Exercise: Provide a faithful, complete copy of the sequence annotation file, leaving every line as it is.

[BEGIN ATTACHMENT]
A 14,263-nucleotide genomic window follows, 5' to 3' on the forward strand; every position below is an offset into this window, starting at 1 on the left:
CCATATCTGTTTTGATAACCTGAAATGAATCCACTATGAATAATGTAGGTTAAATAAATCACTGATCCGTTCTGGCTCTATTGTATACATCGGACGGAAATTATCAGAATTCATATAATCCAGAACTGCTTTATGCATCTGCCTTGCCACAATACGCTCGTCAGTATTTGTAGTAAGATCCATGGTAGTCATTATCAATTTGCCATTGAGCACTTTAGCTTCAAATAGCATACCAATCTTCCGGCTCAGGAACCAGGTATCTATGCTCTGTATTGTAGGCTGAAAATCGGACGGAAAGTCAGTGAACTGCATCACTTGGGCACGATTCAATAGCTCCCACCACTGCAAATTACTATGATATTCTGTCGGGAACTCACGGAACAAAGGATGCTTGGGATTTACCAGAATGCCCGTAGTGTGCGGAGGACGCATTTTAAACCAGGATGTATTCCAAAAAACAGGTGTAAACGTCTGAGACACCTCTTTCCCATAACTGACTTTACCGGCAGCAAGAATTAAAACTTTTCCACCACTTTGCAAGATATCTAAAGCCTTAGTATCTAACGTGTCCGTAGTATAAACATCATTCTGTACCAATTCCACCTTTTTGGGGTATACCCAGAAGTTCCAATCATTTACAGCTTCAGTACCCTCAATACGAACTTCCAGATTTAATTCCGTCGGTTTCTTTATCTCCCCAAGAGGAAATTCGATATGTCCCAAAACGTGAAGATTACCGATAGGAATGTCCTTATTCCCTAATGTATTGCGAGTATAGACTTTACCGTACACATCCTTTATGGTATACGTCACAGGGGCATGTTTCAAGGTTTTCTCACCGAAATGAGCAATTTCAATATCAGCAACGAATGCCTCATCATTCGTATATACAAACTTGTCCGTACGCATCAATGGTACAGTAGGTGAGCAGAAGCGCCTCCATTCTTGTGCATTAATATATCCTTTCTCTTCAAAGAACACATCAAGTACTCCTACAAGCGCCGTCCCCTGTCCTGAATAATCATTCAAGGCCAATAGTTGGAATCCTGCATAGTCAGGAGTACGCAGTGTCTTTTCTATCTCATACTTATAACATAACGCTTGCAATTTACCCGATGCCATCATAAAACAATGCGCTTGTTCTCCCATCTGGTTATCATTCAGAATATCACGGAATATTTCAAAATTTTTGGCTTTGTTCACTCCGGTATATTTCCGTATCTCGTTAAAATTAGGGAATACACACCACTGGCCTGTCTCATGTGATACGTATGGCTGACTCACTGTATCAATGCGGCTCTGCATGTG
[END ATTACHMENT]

A 14,263-nucleotide genomic window follows, 5' to 3' on the forward strand; every position below is an offset into this window, starting at 1 on the left:
CCATATCTGTTTTGATAACCTGAAATGAATCCACTATGAATAATGTAGGTTAAATAAATCACTGATCCGTTCTGGCTCTATTGTATACATCGGACGGAAATTATCAGAATTCATATAATCCAGAACTGCTTTATGCATCTGCCTTGCCACAATACGCTCGTCAGTATTTGTAGTAAGATCCATGGTAGTCATTATCAATTTGCCATTGAGCACTTTAGCTTCAAATAGCATACCAATCTTCCGGCTCAGGAACCAGGTATCTATGCTCTGTATTGTAGGCTGAAAATCGGACGGAAAGTCAGTGAACTGCATCACTTGGGCACGATTCAATAGCTCCCACCACTGCAAATTACTATGATATTCTGTCGGGAACTCACGGAACAAAGGATGCTTGGGATTTACCAGAATGCCCGTAGTGTGCGGAGGACGCATTTTAAACCAGGATGTATTCCAAAAAACAGGTGTAAACGTCTGAGACACCTCTTTCCCATAACTGACTTTACCGGCAGCAAGAATTAAAACTTTTCCACCACTTTGCAAGATATCTAAAGCCTTAGTATCTAACGTGTCCGTAGTATAAACATCATTCTGTACCAATTCCACCTTTTTGGGGTATACCCAGAAGTTCCAATCATTTACAGCTTCAGTACCCTCAATACGAACTTCCAGATTTAATTCCGTCGGTTTCTTTATCTCCCCAAGAGGAAATTCGATATGTCCCAAAACGTGAAGATTACCGATAGGAATGTCCTTATTCCCTAATGTATTGCGAGTATAGACTTTACCGTACACATCCTTTATGGTATACGTCACAGGGGCATGTTTCAAGGTTTTCTCACCGAAATGAGCAATTTCAATATCAGCAACGAATGCCTCATCATTCGTATATACAAACTTGTCCGTACGCATCAATGGTACAGTAGGTGAGCAGAAGCGCCTCCATTCTTGTGCATTAATATATCCTTTCTCTTCAAAGAACACATCAAGTACTCCTACAAGCGCCGTCCCCTGTCCTGAATAATCATTCAAGGCCAATAGTTGGAATCCTGCATAGTCAGGAGTACGCAGTGTCTTTTCTATCTCATACTTATAACATAACGCTTGCAATTTACCCGATGCCATCATAAAACAATGCGCTTGTTCTCCCATCTGGTTATCATTCAGAATATCACGGAATATTTCAAAATTTTTGGCTTTGTTCACTCCGGTATATTTCCGTATCTCGTTAAAATTAGGGAATACACACCACTGGCCTGTCTCATGTGATACGTATGGCTGACTCACTGTATCAATGCGGCTCTGCATGTG